By its very nature, chocolate comes from a plant – the Theobroma tree and in its purest form is vegetarian and even vegan. It is through the additions of other ingredients during the processing of the cocoa bean into chocolate which can make it unacceptable to those on a vegan or a dairy free diet. The good news is chocolate is considered vegetarian and many dark chocolates are considered vegan.
We’ve ensured all our dark chocolate within our range is registered with the Vegan Society, which means all our ingredients are carefully scrutinised to ensure they meet the requirements set by the Vegan Society before we are given permission to carry the widely recognised mark, giving you assurance that it is indeed suitable for a vegan diet – many dark chocolates which don’t expressly state they are vegan are in fact so, simply due to the natural ingredients used in their production.
Chocolate in its purest form is made up of cocoa mass (beans), cocoa butter, sugar and more often than not soya lecithin and vanilla. These ingredients are found in differing amounts depending on the recipe of the chocolate producer. Let’s start by looking at the simplicity of the ingredients found in a good quality chocolate to see how they are vegetarian.
Cocoa mass: cocoa mass is 100% pure cocoa, made from the roasted beans, ground into a smooth and homogeneous liquor which is where the flavour profile of the chocolate comes from. When you look at the ingredients listing on the back of a bar, it will say cocoa solids X% minimum – this number is the cocoa mass and the cocoa butter added together.
Cocoa butter: Pure cocoa butter is pressed or squeezed from whole roasted cocoa beans – in mainstream chocolate brands the butter is deodorised of both colour and taste, so it’s neutral and neither adds nor detracts from the taste of the chocolate. With our delicious, fine flavour Colombian chocolate, the cocoa butter is not deodorised, so the natural flavour remains in the butter, enhancing the exquisite notes of the chocolate beans in the finished chocolate.
Sugar: Sugars come in many forms and flavours and whilst processed sugar is the norm in most mainstream chocolates there are more alternatives being introduced including coconut sugar, panella sugar, maple syrup and stevia sweeteners. Sugars are not necessarily vegan friendly, as some are refined using a process called bone char, where sugar is filtered to remove anything which would stop the sugar looking so white. Fortunately, there are other processing methods available, and the sugar used in our chocolate is pressed from the sugar cane grown in our country of origin, Colombia and is processed without the use of bone char filtering.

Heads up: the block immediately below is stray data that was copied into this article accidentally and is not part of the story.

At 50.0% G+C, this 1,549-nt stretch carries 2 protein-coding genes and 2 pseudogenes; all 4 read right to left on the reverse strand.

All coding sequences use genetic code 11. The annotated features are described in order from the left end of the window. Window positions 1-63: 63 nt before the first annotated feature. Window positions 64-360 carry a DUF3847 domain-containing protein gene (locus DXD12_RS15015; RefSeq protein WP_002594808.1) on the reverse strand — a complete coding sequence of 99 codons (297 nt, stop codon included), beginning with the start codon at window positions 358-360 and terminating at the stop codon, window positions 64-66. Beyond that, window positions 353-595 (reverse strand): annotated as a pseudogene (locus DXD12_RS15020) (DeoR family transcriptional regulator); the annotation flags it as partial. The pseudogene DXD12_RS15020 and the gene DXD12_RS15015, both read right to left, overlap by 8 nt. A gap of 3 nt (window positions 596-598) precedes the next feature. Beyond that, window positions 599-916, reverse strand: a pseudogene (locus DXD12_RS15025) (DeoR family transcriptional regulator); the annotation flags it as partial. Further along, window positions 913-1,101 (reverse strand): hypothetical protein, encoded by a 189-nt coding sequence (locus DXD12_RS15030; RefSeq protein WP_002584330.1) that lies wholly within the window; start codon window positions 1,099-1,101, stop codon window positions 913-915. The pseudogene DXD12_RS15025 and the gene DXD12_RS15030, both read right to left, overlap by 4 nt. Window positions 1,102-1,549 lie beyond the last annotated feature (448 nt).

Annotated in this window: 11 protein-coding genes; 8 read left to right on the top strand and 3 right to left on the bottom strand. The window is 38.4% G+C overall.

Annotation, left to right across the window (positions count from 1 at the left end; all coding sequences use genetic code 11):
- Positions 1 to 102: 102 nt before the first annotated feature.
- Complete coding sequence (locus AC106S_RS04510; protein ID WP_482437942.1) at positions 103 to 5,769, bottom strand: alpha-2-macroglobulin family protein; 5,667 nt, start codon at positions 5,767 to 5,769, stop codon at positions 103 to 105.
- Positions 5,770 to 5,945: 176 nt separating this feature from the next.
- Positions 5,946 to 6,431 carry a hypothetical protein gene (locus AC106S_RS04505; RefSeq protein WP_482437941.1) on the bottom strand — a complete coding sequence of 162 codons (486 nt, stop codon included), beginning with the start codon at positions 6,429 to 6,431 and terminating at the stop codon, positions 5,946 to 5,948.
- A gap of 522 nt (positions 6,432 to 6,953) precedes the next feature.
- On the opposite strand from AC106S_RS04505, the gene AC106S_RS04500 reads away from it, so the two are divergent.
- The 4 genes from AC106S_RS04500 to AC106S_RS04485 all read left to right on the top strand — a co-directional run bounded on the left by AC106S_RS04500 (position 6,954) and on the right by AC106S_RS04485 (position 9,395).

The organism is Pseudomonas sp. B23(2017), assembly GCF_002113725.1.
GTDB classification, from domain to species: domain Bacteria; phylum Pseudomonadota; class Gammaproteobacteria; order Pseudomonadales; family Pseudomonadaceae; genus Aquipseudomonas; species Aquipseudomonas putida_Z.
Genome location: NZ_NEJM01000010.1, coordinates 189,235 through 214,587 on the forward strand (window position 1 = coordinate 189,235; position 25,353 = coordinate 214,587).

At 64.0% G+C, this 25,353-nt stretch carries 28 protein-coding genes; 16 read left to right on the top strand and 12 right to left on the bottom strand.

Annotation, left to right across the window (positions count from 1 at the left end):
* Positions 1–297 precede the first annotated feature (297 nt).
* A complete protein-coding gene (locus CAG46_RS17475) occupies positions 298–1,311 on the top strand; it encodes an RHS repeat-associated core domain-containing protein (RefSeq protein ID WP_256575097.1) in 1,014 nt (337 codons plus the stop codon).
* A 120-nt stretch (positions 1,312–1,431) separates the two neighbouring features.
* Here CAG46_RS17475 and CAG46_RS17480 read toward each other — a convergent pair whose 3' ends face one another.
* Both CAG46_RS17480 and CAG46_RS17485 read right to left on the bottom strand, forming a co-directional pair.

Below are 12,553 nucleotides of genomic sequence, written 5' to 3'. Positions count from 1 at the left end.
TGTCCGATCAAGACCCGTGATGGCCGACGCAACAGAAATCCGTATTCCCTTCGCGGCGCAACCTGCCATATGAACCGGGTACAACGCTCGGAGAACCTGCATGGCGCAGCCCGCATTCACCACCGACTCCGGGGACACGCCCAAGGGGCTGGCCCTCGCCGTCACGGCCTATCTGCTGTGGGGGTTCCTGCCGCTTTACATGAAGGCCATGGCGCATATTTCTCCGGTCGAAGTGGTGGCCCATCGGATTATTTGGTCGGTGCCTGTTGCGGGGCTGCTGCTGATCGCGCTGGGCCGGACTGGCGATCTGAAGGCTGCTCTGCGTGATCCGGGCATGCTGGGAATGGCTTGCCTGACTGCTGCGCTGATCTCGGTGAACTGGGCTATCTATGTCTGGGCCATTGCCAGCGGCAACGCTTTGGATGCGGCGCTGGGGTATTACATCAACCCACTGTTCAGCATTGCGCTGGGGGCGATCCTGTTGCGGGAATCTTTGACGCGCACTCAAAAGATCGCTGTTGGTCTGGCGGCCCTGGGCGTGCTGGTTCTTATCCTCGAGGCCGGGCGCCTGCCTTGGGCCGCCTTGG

Soya lecithin: Soy lecithin is the by product from the processing of soya bean oil, and is widely used as an ingredient in chocolate to improve its viscosity. Added in tiny amounts, it gives the chocolate a more workable consistency, making it easier to temper and mold the liquid chocolate into the finished bars. The word lecithin is derived from the Greek term lekythos meaning egg yolk and is considered vegan friendly. You can find out more here
Vanilla: Vanilla is grown within 10-20 degrees of the equator. Most vanilla beans are grown in Madagascar, Mexico and Tahiti and in smaller amounts, Uganda. Part of the orchid family, the Vanilla is an attractive climbing creeper, grown in the damp undergrowth of tropical rainforests. As with chocolate, coffee and wine the flavours of the vanilla depends on where it is grown, due to the climates, soils, types of plant and the curing methods used – the vanilla is chosen to make sure it enhances the natural flavours of the cocoa beans.
The percentage found on an ingredient list on a bar of chocolate relates to the overall amount of cocoa mass and cocoa butter combined within the chocolate, with the other ingredients – sugar, vanilla, soya lecithin and in the case of milk and white chocolates ,milk, making up the remainder of the 100%. So, our Classic 60% dark chocolate has a combined amount of cocoa mass and the cocoa butter amounting to 60% of the total ingredients with the remaining 40% being the sugar, soya lecithin and vanilla. This is the same principle for our Classic milk chocolate, just different percentages. White chocolate contains no cocoa mass (beans) and is simply cocoa butter, milk, sugars, soya lecithin and vanilla or similar. You can explore a selection of our milk, white and dark chocolates with our choose your own gift hamper.
So the answer to the question is chocolate suitable for a vegetarian diet – yes! All of our delicious Choc Affair range is considered vegetarian and all our dark chocolate is vegan registered, so suitable for those on a vegan or plant based diet.